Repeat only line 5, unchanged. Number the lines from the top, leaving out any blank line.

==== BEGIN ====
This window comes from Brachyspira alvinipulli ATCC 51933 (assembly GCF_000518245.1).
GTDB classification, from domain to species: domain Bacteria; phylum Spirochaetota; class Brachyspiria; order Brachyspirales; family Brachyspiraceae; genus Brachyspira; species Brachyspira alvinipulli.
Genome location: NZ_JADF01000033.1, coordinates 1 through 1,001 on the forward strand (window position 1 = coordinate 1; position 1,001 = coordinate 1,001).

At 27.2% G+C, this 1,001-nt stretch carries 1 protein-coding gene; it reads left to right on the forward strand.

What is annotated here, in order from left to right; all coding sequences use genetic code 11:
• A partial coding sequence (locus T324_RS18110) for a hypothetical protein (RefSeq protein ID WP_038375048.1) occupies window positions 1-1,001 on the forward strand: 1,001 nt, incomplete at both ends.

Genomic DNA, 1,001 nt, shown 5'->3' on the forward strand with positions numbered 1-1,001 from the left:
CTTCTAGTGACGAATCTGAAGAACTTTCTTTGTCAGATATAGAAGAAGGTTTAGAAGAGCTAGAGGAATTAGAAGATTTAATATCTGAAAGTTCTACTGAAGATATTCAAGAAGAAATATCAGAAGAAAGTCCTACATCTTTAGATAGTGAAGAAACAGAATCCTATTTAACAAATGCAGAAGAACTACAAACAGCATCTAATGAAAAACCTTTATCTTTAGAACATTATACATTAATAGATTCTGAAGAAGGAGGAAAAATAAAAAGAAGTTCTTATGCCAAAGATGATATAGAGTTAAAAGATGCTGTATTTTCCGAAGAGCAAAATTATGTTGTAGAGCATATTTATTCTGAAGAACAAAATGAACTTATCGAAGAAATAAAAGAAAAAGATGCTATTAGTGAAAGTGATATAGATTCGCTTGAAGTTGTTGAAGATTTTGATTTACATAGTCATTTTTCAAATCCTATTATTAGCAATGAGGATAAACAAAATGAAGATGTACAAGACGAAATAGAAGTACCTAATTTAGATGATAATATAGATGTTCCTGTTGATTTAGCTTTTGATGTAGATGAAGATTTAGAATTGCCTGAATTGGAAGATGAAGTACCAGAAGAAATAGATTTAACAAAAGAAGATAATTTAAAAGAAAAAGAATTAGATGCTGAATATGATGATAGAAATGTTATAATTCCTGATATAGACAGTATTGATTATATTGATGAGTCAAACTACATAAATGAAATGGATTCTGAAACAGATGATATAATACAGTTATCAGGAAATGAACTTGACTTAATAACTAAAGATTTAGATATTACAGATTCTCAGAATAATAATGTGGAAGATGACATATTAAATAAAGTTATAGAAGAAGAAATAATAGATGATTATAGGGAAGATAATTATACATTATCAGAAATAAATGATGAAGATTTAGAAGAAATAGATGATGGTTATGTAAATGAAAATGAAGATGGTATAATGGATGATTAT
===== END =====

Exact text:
What is annotated here, in order from left to right; all coding sequences use genetic code 11: